We must support, listen to, and learn from our fellow black and brown human beings during this state of emergency. We know racism is deeply rooted in this country. We must publicly acknowledge institutionalized violence against people of color and support positive change.
I’m not writing to explain why “all lives matter” is an offensive response to black lives matter. Look it up. Figure it out.
I’m not writing to explain why “staying neutral” during these protests essentially endorses police violence and the execution of black people.
We can’t look away. We can’t stay silent. This is why people are demonstrating and protesting: We must acknowledge that cops are executing people based on the color of their skin, and we must find ways to end this injustice.
I’m not suggesting everyone I know needs to protest in the streets. It is dangerous, and we all must decide for ourselves how best we can educate ourselves and others, and how we can support positive change. That’s what I’m asking you to do.
Raise awareness of what’s happening
I know many of us—and our friends, family, and neighbors—are being fed disinformation or a politicized view of current events. I want everyone to be aware of what’s happening right now, so please make others aware:
- The overwhelming majority of protests have been peaceful. Police in cities across the U.S. have responded to peaceful demonstrations by attacking protesters, using military equipment: tear gas, rubber bullets, flashbangs, drones, and more. Protests against police brutality have been met with police brutality.
- Journalists have attended protests to record these events, and police have attacked journalists (the ACLU is suing).
- Medical volunteers and bystanders have also suffered from the police’s use of excessive force and tear gas.
- William Barr instructed D.C. police to attack peaceful demonstraters, to clear the way for Trump to make a sacrilegious photo op, in front of a church where he is not welcome.
- Trump has threatened to use the military against U.S. citizens. (Even the military thinks this is a bad idea, by the way.)
- U.S. police officers have played a roll in the deaths of over 1,000 black people per year for the past 20 years (28,139 as of May 27th), with the current 2020 death toll over 800. (The Guardian has an interesting article, to get a grasp of that number, in comparison to other countries.)
In short, the current administration and police departments across the U.S. are attacking U.S. citizens for protesting against police violence and racially motivated murder.
“Not all cops are bad”
Let’s acknowledge the real problem most white people have: We’re afraid to suggest that cops are bad people. We’re afraid of upsetting police officers or those who have friends or family who are police officers. But why are we more afraid to offend a cop than to speak out against a violent and unnecessary murder? I’ll tell you why: Because U.S. police are armed to the teeth and dangerous, and we’re afraid of the police.
If a cop is a “good person,” then they should be upset by the murder of George Floyd; they should be upset that police are attacking peaceful protesters. Any “good cop” knows police departments across the U.S. are filled with aggressive, racist assholes who have something to prove, whatever the cost, no matter who gets hurt or killed.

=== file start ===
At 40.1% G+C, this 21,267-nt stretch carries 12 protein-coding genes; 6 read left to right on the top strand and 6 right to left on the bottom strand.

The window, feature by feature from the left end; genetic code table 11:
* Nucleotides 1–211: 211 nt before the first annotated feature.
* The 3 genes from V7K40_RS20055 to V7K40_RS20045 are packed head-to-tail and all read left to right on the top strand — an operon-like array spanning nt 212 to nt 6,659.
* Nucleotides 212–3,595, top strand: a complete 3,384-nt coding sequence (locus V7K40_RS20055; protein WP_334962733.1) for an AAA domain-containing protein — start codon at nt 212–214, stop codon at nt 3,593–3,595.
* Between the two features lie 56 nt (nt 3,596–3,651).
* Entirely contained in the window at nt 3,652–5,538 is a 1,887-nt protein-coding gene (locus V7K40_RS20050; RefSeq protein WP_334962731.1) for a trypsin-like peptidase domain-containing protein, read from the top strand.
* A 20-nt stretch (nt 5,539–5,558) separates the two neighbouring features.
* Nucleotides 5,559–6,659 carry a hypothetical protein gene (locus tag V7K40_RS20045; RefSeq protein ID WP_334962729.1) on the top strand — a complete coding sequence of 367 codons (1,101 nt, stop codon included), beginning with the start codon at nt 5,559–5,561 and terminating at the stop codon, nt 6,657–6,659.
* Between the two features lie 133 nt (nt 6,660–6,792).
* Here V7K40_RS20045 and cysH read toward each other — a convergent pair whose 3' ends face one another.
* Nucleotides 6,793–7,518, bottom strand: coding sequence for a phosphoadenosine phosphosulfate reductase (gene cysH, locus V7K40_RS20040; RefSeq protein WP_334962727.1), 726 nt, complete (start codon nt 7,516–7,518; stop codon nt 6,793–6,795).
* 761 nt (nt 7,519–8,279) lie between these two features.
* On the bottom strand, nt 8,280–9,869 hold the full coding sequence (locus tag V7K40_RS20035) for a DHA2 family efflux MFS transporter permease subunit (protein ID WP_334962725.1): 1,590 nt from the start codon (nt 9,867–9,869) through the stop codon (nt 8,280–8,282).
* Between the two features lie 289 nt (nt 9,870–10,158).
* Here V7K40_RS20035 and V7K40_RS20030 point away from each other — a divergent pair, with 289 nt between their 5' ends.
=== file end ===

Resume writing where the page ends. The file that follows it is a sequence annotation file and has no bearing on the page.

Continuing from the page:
You don’t have to hate all cops to acknowledge that we have a problem with racially motivated police violence across this nation.
Local and federal governments have also effectively transformed the police into a paramilitary force. If we arm police departments with weapons of war, what sort of people do we imagine will be attracted to become police officers and control police departments?
What can we do?
Countless resources are being posted on social media apps and sites (I’m more active on Instagram), encouraging people to read, watch, and listen to black writers and speakers; and to donate and support organizers who actively proposing solutions (I’ll list several below). I know there’s a LOT to process right now, but I encourage everyone to please listen to black people. Don’t ask them what to do—educate yourself.
Here’s one great place to start: learn about Black Lives Matter‘s Week of Action in Defense of Black Lives. If you find me on Instagram (@wilperegrine), I’m happy connect you with Portland and/or national organizations, so you can learn more.
What I most want to communicate here is that turning a blind eye only allows racist violence to continue and worsen. Please, it isn’t difficult as a white person to support this movement. If you voice your support of Black Lives to friends, family, and neighbors, it will help combat propaganda and misinformation from the White House and by other white supremacist individuals and organizations. There’s much more to say and do, but if you haven’t already, please start by supporting these protests.
We must envision and demand a better future.
Sign the petitions:
- Black Lives Matter – blacklivesmatter.com
- Black Visions Collective – blackvisionsmn.org
- Minnesota Freedom Fund – minnesotafreedomfund.org
- Charity So White – charitysowhite.org
- Stephen Lawrence Charitable Trust – stephenlawrence.org.uk